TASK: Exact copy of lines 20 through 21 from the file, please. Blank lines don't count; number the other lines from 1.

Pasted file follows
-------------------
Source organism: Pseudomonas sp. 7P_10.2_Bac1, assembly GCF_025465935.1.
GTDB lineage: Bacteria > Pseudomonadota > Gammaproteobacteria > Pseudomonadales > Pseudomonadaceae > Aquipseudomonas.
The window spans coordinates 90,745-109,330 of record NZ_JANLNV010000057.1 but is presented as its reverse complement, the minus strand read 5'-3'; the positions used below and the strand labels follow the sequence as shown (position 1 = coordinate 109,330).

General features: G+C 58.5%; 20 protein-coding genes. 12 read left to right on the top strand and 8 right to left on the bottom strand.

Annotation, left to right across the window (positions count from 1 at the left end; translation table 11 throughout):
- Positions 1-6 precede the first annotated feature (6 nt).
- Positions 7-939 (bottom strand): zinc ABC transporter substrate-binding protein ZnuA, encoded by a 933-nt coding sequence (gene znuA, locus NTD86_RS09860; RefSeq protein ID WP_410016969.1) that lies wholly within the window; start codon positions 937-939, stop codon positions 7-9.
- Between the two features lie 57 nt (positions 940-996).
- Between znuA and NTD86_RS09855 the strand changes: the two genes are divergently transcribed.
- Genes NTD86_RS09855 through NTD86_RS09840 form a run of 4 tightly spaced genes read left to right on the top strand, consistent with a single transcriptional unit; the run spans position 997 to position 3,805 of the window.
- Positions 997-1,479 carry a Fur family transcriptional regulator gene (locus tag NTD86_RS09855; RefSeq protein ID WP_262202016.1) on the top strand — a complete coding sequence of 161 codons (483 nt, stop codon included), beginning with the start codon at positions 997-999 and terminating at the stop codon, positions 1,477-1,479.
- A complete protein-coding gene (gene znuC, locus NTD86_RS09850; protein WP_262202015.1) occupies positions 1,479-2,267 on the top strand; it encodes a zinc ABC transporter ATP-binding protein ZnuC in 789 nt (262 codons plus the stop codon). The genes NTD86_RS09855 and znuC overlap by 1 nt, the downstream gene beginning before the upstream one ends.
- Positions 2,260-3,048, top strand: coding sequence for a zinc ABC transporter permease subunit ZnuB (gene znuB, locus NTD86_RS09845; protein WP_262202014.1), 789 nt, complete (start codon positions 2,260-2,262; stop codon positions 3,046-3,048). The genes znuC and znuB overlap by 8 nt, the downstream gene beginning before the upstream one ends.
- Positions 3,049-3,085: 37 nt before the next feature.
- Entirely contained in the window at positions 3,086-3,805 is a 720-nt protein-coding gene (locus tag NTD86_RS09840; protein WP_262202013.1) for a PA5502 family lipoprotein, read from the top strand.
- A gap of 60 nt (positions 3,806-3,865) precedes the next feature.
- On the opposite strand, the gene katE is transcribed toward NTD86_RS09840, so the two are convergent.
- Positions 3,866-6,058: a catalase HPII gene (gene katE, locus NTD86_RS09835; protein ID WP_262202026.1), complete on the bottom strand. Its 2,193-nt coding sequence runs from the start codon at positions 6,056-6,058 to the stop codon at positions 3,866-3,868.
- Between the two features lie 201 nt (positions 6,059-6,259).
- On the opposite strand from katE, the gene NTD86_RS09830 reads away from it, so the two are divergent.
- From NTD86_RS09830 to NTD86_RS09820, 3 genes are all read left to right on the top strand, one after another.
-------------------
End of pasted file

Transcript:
- On the opposite strand from katE, the gene NTD86_RS09830 reads away from it, so the two are divergent.
- From NTD86_RS09830 to NTD86_RS09820, 3 genes are all read left to right on the top strand, one after another.